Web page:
This post is just a list of books I’ve read recently (as in the past few years) plus the stack of books I have on my filing cabinet waiting to be read (or finish ones in progress).  Throughout the year I’ll post threads with my comments about an item from my ever growing reading rack.

About the Adoption Experience

Silent Grief: Miscarriage – Child Loss Finding Your Way through the Darkness by Clara Hinton 
Adoption and Loss: The Hidden Grief by Evelyn B Robinson 
Adoption and Identity: Influence on Emerging Adults’ Occupational and Parental Goals (2011)[article] by April Moyer and Linda Juant – Adoption Quarterly 
Birth Records of Illegitimates and of Adopted Children (1930) [article] by Sheldoh Howard and Henry Hemenway - American Journal of Public Health 
The Girls Who Went Away: The Hidden History of Women Who Surrendered Children for Adoption in the Decades before Roe v. Wade by Ann Fessler 
Journey of the Adopted Self: A Quest for wholeness by Betty Jean Lifton 
The Other Mother by Carol Schaefer 
The Primal Wound: Understanding the Adopted Child by Nancy Verrier 
The Princess Has To Die: Representing rupture and grief in the narrative of adoption (2009) [article] by Josephine Wright – The Psychoanalytic Study of the Child 
The Same Smile: The Triumph of a Mother's Love after Losing Two Daughters by Susan Mello Souza and Joanne Medeiros Harrington 
Sixteen and Pregnant: Minors’ Consent in Abortion and Adoption (2013) [pamphlet] by Malinda Syemore - Yale Journal of Law and Feminism 
Strengthening Adoption Practice, Listening to Adoptive Families (2007) [article] by Anne Atkinson and Patricia Gonet 
Twenty Things Adopted Kids Wish their Adoptive Parents Knew by Sherrie Eldridge 
Twice Born: Memoirs of an Adopted Daughter by Betty Jean Lifton 

Adoption Healing: A Path to Recovery (for adoptees) by Joe Soll (I have heard conflicting reports on this author, so it is at the bottom of the stack.  I will likely read it someday.) 
Adoption Wisdom: A Guide to the issues and feelings of adoption by Marlou Russel Ph. D (I started this book but it fell to bottom of stack because of what I felt was repeated subtle negative representation of original mothers.  After 5 chapters, I don’t know if I will ever finish this one.)
Pro-Adoption Marketing Propaganda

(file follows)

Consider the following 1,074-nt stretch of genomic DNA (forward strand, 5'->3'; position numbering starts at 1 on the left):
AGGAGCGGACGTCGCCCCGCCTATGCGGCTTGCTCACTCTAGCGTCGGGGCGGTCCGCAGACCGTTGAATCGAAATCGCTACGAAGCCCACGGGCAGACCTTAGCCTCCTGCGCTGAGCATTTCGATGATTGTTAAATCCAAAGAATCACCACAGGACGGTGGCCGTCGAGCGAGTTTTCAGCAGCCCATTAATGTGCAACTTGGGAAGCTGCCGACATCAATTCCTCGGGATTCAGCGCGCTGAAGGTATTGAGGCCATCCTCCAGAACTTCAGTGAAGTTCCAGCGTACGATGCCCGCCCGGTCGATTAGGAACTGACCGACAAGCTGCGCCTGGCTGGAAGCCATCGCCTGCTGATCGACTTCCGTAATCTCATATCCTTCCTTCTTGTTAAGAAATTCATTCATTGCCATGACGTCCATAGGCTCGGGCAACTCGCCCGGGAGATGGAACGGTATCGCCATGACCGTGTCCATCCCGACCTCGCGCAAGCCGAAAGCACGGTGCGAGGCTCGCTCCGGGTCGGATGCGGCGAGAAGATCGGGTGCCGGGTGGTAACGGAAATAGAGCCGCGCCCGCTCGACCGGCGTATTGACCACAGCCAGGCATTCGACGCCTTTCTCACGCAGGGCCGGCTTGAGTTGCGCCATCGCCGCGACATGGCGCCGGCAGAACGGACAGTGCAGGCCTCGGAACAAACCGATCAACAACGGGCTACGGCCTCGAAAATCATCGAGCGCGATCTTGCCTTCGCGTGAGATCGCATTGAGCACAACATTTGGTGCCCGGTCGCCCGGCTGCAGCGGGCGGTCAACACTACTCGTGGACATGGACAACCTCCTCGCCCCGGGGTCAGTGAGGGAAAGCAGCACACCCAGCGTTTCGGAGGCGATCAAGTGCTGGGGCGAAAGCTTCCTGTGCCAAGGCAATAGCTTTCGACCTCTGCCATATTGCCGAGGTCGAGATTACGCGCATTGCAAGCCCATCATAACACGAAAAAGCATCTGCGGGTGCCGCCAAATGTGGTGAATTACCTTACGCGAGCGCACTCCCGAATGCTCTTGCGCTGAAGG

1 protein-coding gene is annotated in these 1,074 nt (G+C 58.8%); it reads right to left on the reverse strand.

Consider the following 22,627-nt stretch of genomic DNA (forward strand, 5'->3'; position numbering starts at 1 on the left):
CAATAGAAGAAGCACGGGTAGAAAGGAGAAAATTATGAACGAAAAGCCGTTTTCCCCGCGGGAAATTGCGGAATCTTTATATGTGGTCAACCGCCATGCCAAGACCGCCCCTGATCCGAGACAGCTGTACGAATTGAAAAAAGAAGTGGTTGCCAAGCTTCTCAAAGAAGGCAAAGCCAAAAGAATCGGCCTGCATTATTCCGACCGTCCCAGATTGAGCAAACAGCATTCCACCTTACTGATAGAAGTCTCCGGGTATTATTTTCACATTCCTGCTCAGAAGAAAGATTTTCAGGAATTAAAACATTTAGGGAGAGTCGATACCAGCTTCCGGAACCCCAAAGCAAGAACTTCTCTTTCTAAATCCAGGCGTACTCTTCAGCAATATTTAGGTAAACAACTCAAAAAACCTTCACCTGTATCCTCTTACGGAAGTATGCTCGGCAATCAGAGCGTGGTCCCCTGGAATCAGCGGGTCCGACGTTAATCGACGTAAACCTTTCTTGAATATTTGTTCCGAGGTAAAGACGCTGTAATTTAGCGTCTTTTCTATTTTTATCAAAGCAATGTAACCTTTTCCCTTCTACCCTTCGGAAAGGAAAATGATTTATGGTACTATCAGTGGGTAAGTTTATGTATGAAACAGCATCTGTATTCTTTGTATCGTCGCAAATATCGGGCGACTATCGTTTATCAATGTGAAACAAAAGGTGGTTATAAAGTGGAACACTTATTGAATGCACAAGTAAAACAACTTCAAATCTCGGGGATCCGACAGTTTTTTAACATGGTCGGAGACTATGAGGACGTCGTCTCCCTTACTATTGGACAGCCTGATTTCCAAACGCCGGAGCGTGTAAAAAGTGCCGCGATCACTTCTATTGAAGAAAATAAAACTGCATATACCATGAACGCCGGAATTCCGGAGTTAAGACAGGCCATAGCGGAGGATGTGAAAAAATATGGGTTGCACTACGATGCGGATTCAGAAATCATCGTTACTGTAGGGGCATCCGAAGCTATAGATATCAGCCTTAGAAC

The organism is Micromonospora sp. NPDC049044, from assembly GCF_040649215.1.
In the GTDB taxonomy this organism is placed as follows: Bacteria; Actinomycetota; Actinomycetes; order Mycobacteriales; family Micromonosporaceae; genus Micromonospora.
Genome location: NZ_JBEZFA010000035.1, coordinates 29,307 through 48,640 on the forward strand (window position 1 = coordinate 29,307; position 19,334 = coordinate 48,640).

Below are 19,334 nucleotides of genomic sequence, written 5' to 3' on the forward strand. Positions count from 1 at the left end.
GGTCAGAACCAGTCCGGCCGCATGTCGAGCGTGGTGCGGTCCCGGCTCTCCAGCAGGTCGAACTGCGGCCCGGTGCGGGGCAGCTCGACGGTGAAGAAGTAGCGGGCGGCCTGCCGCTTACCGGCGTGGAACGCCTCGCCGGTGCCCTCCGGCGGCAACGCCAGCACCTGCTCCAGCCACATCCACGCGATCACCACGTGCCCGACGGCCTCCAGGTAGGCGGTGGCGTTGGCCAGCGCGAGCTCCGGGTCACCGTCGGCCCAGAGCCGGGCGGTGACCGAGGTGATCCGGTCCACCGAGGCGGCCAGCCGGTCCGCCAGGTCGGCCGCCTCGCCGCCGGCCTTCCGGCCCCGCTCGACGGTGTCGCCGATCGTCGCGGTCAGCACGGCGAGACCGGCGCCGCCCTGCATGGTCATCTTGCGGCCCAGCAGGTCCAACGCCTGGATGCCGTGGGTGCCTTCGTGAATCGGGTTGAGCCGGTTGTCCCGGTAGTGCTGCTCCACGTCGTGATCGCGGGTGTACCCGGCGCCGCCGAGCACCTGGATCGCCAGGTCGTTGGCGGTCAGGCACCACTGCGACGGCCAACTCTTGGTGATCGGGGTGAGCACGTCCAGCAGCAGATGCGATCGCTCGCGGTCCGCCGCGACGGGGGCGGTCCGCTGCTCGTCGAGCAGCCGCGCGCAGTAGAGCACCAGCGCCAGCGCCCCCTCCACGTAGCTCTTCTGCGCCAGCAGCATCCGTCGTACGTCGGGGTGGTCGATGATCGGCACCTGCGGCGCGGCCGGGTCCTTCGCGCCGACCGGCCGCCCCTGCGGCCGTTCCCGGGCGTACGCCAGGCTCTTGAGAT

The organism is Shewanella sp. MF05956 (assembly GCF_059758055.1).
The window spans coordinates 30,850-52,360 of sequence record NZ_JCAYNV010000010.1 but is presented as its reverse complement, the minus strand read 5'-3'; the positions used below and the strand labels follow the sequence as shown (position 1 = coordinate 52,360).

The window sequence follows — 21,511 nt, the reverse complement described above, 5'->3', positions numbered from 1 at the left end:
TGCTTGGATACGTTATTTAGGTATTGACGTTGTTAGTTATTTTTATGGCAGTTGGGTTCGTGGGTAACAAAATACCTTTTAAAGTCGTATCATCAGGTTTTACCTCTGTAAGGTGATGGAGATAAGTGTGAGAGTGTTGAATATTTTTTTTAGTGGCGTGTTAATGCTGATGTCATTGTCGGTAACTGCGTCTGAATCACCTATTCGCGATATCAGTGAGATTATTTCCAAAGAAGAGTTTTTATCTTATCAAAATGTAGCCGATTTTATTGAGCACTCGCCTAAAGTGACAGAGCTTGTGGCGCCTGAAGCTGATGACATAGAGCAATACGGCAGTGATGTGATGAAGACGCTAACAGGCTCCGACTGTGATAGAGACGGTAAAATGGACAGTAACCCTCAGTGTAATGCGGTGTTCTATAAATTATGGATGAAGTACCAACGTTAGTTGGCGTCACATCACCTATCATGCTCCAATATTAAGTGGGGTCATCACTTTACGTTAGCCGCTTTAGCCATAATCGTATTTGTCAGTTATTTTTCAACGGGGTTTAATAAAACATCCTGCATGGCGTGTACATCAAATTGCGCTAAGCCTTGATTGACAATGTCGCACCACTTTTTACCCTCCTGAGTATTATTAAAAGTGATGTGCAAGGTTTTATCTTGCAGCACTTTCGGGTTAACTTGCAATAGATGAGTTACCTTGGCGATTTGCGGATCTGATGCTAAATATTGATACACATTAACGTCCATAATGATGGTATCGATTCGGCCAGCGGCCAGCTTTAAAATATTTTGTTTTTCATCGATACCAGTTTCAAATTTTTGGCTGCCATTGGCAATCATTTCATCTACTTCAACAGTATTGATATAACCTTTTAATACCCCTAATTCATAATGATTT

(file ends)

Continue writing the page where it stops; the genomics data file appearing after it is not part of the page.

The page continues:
Birthmother Good Mother: Her Story of Heroic Redemption (2007) by Charles Kennedy and National Council for Adoption 
The Missing Piece: Adoption Counseling in Pregnancy Resource Centers (2000) [pamphlet]  Curtis J Young

Adoption and Recovery: Solving the Mystery of Reunion by Evelyn B Robinson 
Adoption Forum: Intimate discussions to unite the triad in healing by Kasey Hamner 
The Adoption Reunion Survival Guide: Preparing yourself for the search, reunion, and beyond by Julie Bailey and Lynn Giddens 
Birth Bond: Reunions between birthparents and adoptees – what happens after by Judith Gediman and Linda Brown 
Birthright: The Guide to Search and Reunion for Adoptees, Birthparents, and Adoptive Parents by Betty Jean Lifton 
Boundaries: When to say Yes, When to say No to Take Control of Your Life by Dr Henry Cloud and Dr Jon Townsend 
Lost & Found: The adoption experience by Betty Jean Lifton 
One Perfect Day: A Mother and Son’s Story of Adoption and Reunion by Diane Burke and Steve Orlandi 
Reunions between Adoptees and Birth Parents: The Adoptive Parent’s View (1994) [article] by Silverman, Campbell, Patti – Social Work 
Why Reunions Go Wrong: What Memoirs of Adopted Daughters Tell Birthmothers (article) by Jane Edwards – Origins USA

Transracial and International Adoption

Black Kids in White Houses: On Race, Silence, and the Changing American Family () [article] by Jen Graves 
The Lie We Love (2008) [article] by E. J. Graff 
Child Laundering and the Hague Convention on Intercountry Adoption: The Future and Past of Intercountry Adoption (2010) [article] by David M Smolin – University of Louisville Law Review 
The Missing Girls of China: Population, Policy, Culture, Gender, Abortion, Abandonment, and Adoption in East-Asian Perspective (20100 [article] by David M Smolin – Cumberland Law Review

Contains Adoption Threads 

Finding Fish: A Memoir by Antwone Quenton Fisher 
Rosa Lee: A mother and her family in Urban America 
Shut up and Say Something: Business Communication Strategies to Overcome Challenges and Influence Listeners by Karen Friedman (adoption reform or fighting for legislative change for equal access to OBC )

Non-adoption reading

WWII -- Unbroken by Laura Hillenbrand 
WWII -- Night by Elie Wiesel 
WWII -- From Zolkiewka to Israel by Haim Zilberkland
Fat Shame: Stigma and the Fat Body in American Culture by Amy Erdman Farrell 
Killer Angels by Michael Shaara 
Nickel and Dimed: on (not) Getting by in America by Barbara Ehrenreich 
Now, Discover Your Strengths by Marcus Buckingham and Donald O. Clifton 
The Blue Orchard by Jackson Taylor 
The Healing of America: a Global Quest for Better, Cheaper, and Fairer Health Care by T. R. Reid